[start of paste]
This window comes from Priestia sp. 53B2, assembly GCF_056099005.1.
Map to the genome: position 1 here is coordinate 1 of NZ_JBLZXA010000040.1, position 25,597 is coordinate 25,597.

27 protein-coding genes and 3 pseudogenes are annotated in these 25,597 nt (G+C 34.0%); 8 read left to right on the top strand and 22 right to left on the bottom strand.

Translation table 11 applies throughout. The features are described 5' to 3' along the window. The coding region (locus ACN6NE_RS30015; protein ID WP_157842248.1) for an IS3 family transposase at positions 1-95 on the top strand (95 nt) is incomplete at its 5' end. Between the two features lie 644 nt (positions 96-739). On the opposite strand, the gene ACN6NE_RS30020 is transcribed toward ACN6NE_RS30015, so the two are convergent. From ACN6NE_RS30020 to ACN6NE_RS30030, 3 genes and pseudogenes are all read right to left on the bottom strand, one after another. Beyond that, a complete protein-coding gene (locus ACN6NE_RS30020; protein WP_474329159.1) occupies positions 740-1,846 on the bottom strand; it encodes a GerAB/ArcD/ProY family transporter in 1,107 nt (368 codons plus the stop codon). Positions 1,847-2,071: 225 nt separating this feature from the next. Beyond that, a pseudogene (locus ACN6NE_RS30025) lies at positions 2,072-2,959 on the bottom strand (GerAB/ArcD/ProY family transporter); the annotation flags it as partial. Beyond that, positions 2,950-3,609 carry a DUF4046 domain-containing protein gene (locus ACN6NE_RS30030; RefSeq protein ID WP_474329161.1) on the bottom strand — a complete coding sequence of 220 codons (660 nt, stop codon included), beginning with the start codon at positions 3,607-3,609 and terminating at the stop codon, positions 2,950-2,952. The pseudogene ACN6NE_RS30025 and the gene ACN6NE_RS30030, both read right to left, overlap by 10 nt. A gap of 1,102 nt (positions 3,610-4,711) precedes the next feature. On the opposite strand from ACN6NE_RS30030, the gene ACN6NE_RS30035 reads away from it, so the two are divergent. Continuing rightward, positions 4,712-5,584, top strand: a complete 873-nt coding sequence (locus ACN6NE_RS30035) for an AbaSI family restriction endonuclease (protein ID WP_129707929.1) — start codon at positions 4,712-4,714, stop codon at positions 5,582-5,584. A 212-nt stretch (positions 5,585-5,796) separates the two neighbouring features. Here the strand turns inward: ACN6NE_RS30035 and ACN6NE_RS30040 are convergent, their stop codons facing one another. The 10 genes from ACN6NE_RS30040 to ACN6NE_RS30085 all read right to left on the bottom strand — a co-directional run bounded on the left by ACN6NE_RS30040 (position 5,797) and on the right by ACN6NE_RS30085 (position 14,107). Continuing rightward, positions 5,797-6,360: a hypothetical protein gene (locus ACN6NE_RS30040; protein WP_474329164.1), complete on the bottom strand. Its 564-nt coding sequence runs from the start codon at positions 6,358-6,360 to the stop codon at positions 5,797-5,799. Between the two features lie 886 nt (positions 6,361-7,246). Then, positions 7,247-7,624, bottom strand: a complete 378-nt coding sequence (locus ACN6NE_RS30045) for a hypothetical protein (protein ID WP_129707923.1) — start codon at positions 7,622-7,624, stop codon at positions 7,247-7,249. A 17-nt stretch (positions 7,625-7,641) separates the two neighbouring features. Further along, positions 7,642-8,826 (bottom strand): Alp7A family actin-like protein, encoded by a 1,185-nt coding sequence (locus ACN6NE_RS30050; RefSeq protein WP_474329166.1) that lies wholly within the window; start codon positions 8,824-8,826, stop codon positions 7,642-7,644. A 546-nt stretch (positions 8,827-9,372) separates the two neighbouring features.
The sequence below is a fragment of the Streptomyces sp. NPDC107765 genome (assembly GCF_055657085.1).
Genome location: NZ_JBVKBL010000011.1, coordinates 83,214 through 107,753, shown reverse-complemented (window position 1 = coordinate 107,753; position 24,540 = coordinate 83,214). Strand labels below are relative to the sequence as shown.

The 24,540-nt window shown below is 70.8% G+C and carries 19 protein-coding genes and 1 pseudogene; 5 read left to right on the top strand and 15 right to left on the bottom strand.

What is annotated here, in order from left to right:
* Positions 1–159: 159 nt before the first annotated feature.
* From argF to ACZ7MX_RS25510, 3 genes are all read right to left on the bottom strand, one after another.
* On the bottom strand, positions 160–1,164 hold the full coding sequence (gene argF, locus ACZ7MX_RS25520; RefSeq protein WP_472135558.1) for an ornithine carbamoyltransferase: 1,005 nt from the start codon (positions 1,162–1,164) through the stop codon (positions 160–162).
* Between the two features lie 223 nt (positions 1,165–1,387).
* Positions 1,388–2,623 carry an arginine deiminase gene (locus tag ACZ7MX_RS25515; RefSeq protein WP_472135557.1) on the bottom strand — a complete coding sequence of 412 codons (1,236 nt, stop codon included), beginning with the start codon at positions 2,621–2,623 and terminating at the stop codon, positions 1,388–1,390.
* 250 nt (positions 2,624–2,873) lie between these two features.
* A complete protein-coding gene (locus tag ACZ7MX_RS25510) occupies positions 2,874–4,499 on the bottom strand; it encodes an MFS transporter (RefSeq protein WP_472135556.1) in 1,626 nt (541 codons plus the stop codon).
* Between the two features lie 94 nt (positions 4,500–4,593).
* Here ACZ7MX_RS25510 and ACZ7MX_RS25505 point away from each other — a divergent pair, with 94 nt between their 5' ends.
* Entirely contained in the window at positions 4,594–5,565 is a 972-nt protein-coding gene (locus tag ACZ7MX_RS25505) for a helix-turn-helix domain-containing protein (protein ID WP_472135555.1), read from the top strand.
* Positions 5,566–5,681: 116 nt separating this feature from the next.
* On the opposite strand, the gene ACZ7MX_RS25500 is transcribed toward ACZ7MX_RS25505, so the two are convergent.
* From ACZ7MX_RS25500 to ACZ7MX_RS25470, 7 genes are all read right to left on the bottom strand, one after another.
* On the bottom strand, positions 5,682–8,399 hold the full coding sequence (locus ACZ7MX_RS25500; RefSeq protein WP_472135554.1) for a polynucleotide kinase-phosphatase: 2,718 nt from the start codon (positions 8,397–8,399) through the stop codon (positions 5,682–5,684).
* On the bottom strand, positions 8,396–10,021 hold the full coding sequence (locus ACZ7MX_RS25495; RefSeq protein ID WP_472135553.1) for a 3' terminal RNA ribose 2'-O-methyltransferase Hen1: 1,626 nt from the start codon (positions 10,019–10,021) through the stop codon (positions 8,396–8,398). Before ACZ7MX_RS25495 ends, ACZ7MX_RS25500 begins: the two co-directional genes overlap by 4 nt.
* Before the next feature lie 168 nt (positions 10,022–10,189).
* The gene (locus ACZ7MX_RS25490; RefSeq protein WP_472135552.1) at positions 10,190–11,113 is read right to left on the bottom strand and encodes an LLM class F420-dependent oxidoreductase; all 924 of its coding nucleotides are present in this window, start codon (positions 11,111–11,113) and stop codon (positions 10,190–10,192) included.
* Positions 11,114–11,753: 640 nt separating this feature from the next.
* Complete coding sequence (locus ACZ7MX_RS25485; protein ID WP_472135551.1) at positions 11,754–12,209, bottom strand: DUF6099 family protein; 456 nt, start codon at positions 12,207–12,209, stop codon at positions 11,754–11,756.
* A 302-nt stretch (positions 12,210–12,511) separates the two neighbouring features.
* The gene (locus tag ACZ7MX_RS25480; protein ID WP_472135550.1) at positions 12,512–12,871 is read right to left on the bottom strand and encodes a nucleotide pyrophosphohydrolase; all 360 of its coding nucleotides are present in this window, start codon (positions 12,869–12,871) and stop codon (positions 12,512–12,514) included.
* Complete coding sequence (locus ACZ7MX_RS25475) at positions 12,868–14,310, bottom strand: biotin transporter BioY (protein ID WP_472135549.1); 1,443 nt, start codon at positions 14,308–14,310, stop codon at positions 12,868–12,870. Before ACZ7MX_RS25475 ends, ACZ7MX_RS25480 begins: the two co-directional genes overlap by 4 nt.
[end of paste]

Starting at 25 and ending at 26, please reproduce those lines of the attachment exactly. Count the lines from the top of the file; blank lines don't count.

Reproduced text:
* The gene (locus ACZ7MX_RS25490; RefSeq protein WP_472135552.1) at positions 10,190–11,113 is read right to left on the bottom strand and encodes an LLM class F420-dependent oxidoreductase; all 924 of its coding nucleotides are present in this window, start codon (positions 11,111–11,113) and stop codon (positions 10,190–10,192) included.
* Positions 11,114–11,753: 640 nt separating this feature from the next.